It’s been a while since the last update to the Everyday Chemicals series – this latest graphic looks at hydrogen peroxide. Everyone’s familiar with the term ‘peroxide blonde’, stemming from the use of hydrogen peroxide in hair dyes, but this accounts for just one of the compound’s many uses; it’s also found in several other products you come across on a regular basis, and even in some rocket fuels.
Since the most well-known use of hydrogen peroxide is in hair dyes, it makes sense to start there. In dye mixtures, hydrogen peroxide acts as an oxidising agent. It oxidises melanins, organic compounds which absorb visible light and give hair its colour; this oxidation removes the parts of the compounds that cause colour, and causes the natural pale yellow of keratin (the protein that makes up hair) to show through. An alkaline compound, for example ammonia, is also present in the dye, to soften the hair cuticles and allow the oxidiser to reach the melanin. Peroxide is also responsible for oxidising other chemicals in the dye mixture, to result in the chemical compounds that bond to the hair as dyes.
However, it’s not just hair that hydrogen peroxide helps bleach, nor is this the most common use for the compound. Approximately half of all the hydrogen peroxide produced per year is used to bleach wood pulp and paper, and it’s also used in household bleaches as an alternative to chlorine-based compounds such as sodium hypochlorite (itself the subject of a previous entry in the everyday compounds series). Use a stain remover on your clothes before throwing them in the washing machine? It’s probable that that, too, contains hydrogen peroxide. It reacts with the colour-causing parts of molecules, which usually absorb in the visible spectrum, to change their structure and hence their absorption, and make stains disappear.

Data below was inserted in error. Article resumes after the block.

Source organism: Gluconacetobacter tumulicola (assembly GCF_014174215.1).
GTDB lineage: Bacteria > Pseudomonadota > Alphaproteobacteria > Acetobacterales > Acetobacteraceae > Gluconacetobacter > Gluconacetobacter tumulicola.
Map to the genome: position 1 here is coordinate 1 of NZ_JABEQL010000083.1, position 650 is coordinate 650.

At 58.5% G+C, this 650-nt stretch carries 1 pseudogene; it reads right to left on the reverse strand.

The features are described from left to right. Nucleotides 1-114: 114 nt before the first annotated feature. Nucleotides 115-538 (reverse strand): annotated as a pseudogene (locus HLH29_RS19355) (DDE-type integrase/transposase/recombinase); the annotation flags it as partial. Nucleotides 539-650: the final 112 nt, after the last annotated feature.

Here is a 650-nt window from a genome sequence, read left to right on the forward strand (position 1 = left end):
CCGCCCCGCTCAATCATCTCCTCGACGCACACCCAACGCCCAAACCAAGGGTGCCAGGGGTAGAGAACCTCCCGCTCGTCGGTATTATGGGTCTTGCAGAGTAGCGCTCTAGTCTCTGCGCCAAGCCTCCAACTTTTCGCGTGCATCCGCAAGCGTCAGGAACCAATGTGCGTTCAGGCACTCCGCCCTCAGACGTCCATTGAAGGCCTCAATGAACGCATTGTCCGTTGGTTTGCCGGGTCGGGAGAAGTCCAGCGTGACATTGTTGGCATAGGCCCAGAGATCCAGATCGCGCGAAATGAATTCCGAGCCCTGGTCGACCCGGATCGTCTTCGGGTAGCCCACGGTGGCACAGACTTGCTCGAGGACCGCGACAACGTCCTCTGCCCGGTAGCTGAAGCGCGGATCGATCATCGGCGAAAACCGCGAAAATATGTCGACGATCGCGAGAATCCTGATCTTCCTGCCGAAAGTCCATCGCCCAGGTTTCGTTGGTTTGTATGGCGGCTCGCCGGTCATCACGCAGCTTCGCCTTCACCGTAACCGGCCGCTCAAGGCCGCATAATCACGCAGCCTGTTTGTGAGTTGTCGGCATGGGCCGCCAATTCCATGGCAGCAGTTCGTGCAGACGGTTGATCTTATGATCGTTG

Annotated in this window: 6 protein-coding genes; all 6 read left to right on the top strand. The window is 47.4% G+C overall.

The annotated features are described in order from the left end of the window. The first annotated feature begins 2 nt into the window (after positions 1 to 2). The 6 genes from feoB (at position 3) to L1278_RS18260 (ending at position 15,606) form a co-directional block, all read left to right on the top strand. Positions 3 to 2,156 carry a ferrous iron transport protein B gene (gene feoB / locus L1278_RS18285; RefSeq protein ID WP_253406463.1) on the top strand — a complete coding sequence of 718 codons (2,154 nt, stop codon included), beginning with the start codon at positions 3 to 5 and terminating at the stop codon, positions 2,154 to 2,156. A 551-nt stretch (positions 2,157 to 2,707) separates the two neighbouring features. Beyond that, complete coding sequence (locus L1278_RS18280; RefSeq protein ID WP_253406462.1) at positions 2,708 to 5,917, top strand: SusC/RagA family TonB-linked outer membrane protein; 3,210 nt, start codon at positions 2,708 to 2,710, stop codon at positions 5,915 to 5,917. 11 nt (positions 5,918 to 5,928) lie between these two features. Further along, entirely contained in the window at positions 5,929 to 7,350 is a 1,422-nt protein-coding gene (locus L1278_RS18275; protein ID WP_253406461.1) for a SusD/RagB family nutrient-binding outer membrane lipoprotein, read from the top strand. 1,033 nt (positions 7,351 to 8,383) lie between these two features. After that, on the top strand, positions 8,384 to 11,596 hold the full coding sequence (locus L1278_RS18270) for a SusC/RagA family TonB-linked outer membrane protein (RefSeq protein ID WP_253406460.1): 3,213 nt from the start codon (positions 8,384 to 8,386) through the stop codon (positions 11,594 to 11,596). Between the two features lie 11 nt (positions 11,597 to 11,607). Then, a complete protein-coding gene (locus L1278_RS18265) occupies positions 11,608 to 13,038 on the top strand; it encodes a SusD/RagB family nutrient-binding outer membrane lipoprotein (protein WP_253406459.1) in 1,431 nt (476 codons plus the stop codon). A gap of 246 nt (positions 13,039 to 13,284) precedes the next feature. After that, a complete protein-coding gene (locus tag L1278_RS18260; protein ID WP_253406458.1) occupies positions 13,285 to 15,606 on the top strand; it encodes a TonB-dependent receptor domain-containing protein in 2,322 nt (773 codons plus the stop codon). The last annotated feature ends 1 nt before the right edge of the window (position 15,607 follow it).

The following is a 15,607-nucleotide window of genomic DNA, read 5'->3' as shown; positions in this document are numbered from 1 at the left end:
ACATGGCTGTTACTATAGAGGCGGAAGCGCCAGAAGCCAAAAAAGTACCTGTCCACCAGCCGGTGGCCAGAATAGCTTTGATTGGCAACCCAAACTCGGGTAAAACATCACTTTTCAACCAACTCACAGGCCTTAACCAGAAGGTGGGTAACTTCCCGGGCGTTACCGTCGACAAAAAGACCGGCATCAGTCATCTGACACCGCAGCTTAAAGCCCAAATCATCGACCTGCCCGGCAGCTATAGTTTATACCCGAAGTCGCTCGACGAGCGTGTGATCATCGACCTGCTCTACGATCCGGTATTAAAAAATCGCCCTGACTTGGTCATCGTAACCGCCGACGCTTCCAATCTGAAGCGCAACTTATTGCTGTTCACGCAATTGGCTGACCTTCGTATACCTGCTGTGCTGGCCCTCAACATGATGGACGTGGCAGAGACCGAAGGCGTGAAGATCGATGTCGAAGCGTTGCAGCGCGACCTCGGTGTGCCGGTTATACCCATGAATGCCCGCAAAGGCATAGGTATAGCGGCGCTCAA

Because hydrogen peroxide is such a strong oxidising agent, it also finds applications as a disinfectant. It’s commonly available from pharmacies as a 3% solution in water, and is often used to clean cuts. If you’ve tried this, you’ll have noticed it bubbles when it comes into contact with the cut – this is due to the action of an enzyme called catalase in the blood. This enzyme catalyses the breakdown of hydrogen peroxide into oxygen and water, and the oxygen that’s produced causes the bubbling. The breakdown of hydrogen peroxide is a reaction that occurs anyway, the enzyme just speeds it up; this is why hydrogen peroxide is stored in bottles with dark glass, as even light can cause it to break down faster. The efficacy of hydrogen peroxide as a disinfectant for cuts is actually somewhat debated, so whether it’s beneficial is a moot point.
More of a novelty use of the compound comes in the shape of glow sticks. Hydrogen peroxide is one of the chemicals present in the stick, separated from the other compounds until the glow stick is snapped. When this happens, it mixes and reacts with the ester compound contained in the other compartment; one of the products this reaction produces is peroxyacid ester, an unstable compound which decomposes. When it does so, it produces energy which excites the dye molecules. When the excited dye relaxes, it releases a photon of visible light, causing the glow stick’s glow.
One final use of hydrogen peroxide is as a rocket fuel. At concentrations of 90% and greater, it can be used either on its own, with its decomposition producing oxygen, or as the oxidiser for other fuels such as hydrazine. Although liquid oxygen is more commonly used in rocket fuels, hydrogen peroxide satellite thrusters are still in use on some satellites. Hydrogen peroxide was also formerly used in submarine propulsion systems. Its use on the Russian submarine, the Kursk, was to blame for its sinking, as a hydrogen peroxide fuel leak from a torpedo is thought to have caused the explosion that ultimately led to the death of all 118 crew.
References & Further Reading